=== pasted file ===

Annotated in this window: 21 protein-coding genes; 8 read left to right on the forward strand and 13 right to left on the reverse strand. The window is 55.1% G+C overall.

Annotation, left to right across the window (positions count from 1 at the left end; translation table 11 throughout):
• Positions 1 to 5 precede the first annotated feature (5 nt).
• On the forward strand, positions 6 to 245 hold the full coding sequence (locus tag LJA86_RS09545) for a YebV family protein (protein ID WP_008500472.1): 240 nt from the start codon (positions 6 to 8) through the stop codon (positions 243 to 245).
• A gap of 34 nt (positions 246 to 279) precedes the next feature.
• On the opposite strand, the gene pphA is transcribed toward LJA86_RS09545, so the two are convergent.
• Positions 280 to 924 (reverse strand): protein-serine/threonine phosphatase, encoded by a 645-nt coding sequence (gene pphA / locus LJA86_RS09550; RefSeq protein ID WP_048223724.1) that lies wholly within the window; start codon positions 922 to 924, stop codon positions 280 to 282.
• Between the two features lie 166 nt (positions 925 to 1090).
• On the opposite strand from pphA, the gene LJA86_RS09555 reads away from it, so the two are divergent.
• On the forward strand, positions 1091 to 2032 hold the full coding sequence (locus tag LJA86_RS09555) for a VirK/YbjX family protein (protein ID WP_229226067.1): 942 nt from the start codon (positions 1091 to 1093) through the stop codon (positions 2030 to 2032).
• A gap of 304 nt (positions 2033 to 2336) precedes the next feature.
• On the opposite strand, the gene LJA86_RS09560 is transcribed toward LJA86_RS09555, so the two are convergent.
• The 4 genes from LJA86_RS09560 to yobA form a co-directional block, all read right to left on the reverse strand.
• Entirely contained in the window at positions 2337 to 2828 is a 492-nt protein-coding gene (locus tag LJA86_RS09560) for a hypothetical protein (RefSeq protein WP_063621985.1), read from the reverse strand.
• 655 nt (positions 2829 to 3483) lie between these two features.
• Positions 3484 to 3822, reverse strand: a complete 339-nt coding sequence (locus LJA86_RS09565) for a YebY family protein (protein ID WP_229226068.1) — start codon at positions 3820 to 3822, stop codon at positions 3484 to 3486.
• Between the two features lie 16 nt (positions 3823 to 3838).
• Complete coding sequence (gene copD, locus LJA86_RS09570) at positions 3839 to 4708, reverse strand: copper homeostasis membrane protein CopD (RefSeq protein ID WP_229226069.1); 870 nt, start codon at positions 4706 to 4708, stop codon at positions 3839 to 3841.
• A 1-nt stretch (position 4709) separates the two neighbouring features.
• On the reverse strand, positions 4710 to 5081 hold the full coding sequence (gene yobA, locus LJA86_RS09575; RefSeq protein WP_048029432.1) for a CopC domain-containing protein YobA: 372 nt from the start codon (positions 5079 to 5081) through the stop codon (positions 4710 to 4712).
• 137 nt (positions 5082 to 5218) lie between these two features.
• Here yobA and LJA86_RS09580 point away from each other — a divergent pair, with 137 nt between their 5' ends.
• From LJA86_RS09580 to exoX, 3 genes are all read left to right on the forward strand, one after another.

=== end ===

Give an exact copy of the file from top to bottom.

Annotated in this window: 21 protein-coding genes; 8 read left to right on the forward strand and 13 right to left on the reverse strand. The window is 55.1% G+C overall.

Annotation, left to right across the window (positions count from 1 at the left end; translation table 11 throughout):
• Positions 1 to 5 precede the first annotated feature (5 nt).
• On the forward strand, positions 6 to 245 hold the full coding sequence (locus tag LJA86_RS09545) for a YebV family protein (protein ID WP_008500472.1): 240 nt from the start codon (positions 6 to 8) through the stop codon (positions 243 to 245).
• A gap of 34 nt (positions 246 to 279) precedes the next feature.
• On the opposite strand, the gene pphA is transcribed toward LJA86_RS09545, so the two are convergent.
• Positions 280 to 924 (reverse strand): protein-serine/threonine phosphatase, encoded by a 645-nt coding sequence (gene pphA / locus LJA86_RS09550; RefSeq protein ID WP_048223724.1) that lies wholly within the window; start codon positions 922 to 924, stop codon positions 280 to 282.
• Between the two features lie 166 nt (positions 925 to 1090).
• On the opposite strand from pphA, the gene LJA86_RS09555 reads away from it, so the two are divergent.
• On the forward strand, positions 1091 to 2032 hold the full coding sequence (locus tag LJA86_RS09555) for a VirK/YbjX family protein (protein ID WP_229226067.1): 942 nt from the start codon (positions 1091 to 1093) through the stop codon (positions 2030 to 2032).
• A gap of 304 nt (positions 2033 to 2336) precedes the next feature.
• On the opposite strand, the gene LJA86_RS09560 is transcribed toward LJA86_RS09555, so the two are convergent.
• The 4 genes from LJA86_RS09560 to yobA form a co-directional block, all read right to left on the reverse strand.
• Entirely contained in the window at positions 2337 to 2828 is a 492-nt protein-coding gene (locus tag LJA86_RS09560) for a hypothetical protein (RefSeq protein WP_063621985.1), read from the reverse strand.
• 655 nt (positions 2829 to 3483) lie between these two features.
• Positions 3484 to 3822, reverse strand: a complete 339-nt coding sequence (locus LJA86_RS09565) for a YebY family protein (protein ID WP_229226068.1) — start codon at positions 3820 to 3822, stop codon at positions 3484 to 3486.
• Between the two features lie 16 nt (positions 3823 to 3838).
• Complete coding sequence (gene copD, locus LJA86_RS09570) at positions 3839 to 4708, reverse strand: copper homeostasis membrane protein CopD (RefSeq protein ID WP_229226069.1); 870 nt, start codon at positions 4706 to 4708, stop codon at positions 3839 to 3841.
• A 1-nt stretch (position 4709) separates the two neighbouring features.
• On the reverse strand, positions 4710 to 5081 hold the full coding sequence (gene yobA, locus LJA86_RS09575; RefSeq protein WP_048029432.1) for a CopC domain-containing protein YobA: 372 nt from the start codon (positions 5079 to 5081) through the stop codon (positions 4710 to 4712).
• 137 nt (positions 5082 to 5218) lie between these two features.
• Here yobA and LJA86_RS09580 point away from each other — a divergent pair, with 137 nt between their 5' ends.
• From LJA86_RS09580 to exoX, 3 genes are all read left to right on the forward strand, one after another.